Merida has certainly reinvented itself in recent years with enduro bikes and hardtails that show a distinct change in direction from their XC heyday. This eOne Sixty is a further move from their traditional roots and has taken the e-bike market by storm. Very quickly this bike has secured itself as potentially one of the best e-bikes out there.Buy Electric Bikes on
This model in the 900E is a no-expense-spared build and the blueprint for the bike is the impressive 'One Sixty' enduro bike that has proven itself to be a fantastic performer in its own right. Rather than design a completely new e-bike, Merida has chosen to keep as close to the original as possible and simply make a bit of space for a battery and motor. We don't get a carbon frame, but other than that it is very similar.
Looking at geometry the eOne Sixty, it's had a few tweaks from its enduro sibling. It's one degree steeper in the head angle, a little taller on the headtube and a little shorter reach. None of these makes a huge amount of sense to me, but they are subtle changes rather than a rework. They do, however, manage to only add 10mm on the chainstays which keeps the bike compact, this is in part thanks to the Shimano Steps system that keeps things tidy.
The bike runs on plus tyres, 2.8 inches to be precise and thankfully they are Maxxis Minions which offer huge grip to go with the huge power output. It has 160mm of travel front and rear and is ready for big mountain and enduro adventures. The spec is top end, with XT Di2 running the shifting and powered from the main battery pack. The suspension is Fox Factory, but this is the 2018 versions rather than the recently featured 2019. DT Swiss cover wheels and big Shimano Saint discs (200mm) slow things down with a Reverb to keep your seat in the right place.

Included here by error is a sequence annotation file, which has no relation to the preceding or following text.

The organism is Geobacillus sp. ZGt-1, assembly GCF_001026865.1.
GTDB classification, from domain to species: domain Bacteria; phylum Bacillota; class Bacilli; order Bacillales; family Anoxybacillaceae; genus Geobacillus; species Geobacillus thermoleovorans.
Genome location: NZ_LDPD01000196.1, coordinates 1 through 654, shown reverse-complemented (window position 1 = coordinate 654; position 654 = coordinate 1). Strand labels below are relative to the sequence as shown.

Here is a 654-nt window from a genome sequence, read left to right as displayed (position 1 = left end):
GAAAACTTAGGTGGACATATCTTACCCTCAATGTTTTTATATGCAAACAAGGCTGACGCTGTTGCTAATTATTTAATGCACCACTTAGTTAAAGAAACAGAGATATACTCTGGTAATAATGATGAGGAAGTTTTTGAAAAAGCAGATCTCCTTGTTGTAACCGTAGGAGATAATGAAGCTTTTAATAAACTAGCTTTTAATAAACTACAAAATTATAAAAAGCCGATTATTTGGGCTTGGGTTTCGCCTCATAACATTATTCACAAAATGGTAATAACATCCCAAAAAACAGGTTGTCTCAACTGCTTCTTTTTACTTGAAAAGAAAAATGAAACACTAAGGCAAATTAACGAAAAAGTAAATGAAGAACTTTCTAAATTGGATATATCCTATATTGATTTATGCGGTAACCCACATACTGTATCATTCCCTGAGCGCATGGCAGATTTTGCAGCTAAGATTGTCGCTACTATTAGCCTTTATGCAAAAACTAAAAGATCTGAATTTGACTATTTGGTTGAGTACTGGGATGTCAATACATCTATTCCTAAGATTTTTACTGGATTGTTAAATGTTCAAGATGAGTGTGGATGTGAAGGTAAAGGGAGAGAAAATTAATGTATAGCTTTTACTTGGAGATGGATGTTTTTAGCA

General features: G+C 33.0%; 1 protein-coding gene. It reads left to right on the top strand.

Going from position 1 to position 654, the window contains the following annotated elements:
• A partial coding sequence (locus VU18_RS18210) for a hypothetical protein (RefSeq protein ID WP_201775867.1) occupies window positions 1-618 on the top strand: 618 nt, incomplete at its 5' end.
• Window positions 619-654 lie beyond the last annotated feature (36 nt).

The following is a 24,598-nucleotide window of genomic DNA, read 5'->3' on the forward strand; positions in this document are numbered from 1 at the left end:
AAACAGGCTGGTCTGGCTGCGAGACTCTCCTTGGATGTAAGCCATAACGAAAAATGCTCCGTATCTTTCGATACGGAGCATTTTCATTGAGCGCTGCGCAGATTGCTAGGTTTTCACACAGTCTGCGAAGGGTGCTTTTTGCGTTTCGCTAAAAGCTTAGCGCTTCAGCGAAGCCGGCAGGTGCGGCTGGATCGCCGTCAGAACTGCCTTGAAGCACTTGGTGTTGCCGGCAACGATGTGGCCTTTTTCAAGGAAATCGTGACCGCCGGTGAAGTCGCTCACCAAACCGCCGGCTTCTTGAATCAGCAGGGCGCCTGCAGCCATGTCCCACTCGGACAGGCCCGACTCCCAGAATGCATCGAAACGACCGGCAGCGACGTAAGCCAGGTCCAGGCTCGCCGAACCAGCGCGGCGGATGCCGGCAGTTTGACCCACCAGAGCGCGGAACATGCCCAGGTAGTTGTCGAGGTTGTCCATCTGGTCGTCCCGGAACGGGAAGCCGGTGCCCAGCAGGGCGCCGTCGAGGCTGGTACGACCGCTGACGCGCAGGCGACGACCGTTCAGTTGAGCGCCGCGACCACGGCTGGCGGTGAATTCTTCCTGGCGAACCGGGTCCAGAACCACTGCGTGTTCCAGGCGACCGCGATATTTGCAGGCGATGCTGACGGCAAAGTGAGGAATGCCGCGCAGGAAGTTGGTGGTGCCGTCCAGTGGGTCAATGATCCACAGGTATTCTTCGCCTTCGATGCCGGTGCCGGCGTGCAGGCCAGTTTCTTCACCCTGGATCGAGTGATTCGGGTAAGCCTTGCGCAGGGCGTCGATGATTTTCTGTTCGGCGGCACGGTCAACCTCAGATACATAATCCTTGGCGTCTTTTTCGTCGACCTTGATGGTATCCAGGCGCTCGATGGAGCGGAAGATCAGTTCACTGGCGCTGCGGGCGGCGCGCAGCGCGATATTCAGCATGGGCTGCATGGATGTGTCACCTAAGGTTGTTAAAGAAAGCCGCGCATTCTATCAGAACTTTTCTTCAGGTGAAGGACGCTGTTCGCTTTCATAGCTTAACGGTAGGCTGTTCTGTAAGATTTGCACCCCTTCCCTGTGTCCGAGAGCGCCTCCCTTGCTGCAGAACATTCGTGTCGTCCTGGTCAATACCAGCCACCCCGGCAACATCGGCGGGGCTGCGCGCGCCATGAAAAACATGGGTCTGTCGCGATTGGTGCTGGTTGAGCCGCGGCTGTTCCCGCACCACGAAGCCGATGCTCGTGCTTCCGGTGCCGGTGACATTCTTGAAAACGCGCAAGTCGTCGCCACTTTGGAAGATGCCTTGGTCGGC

Merida's own brand finishes off with a few components, and overall the build leaves little to be desired. One thing I would desire though would be an XL size, as the Large with a 460mm reach won't cut it for the very tall.
This is the first e-bike that has had me coming back for more, lots more. It is an e-bike that so closely mimics a normal bike that the transition is seamless and the handling familiar and fun. The review could be over there, but I will tell you more.
So rather than designing a new bike, this is effectively the One Sixty with a motor. The compact Steps motor and battery mean it's heavy, but not excessively so, giving the bike a manoeuvrability I have not experienced before on an e-bike. The geometry, although not perfect, feels like a good enduro bike and therefore gives great confidence on descents and the short back end gives a playful and nimble feel to something that could be cumbersome.
The power from the Steps motor is predictable and reassuring. No impulsive surge or wild acceleration, it simply adds to your own power and keeps pushing. Eco, Trail and Boost are available, with Eco feeling a little under-gunned and Boost slightly too much, it's Trail mode that gives the best combination. The Etube App from Shimano allows for some tuning of the power modes, but the app failed to work on my phone, and I decided I would rather ride a bike than spend hours trying to get it to connect to Bluetooth. The App needs some development but will be a useful addition when it works.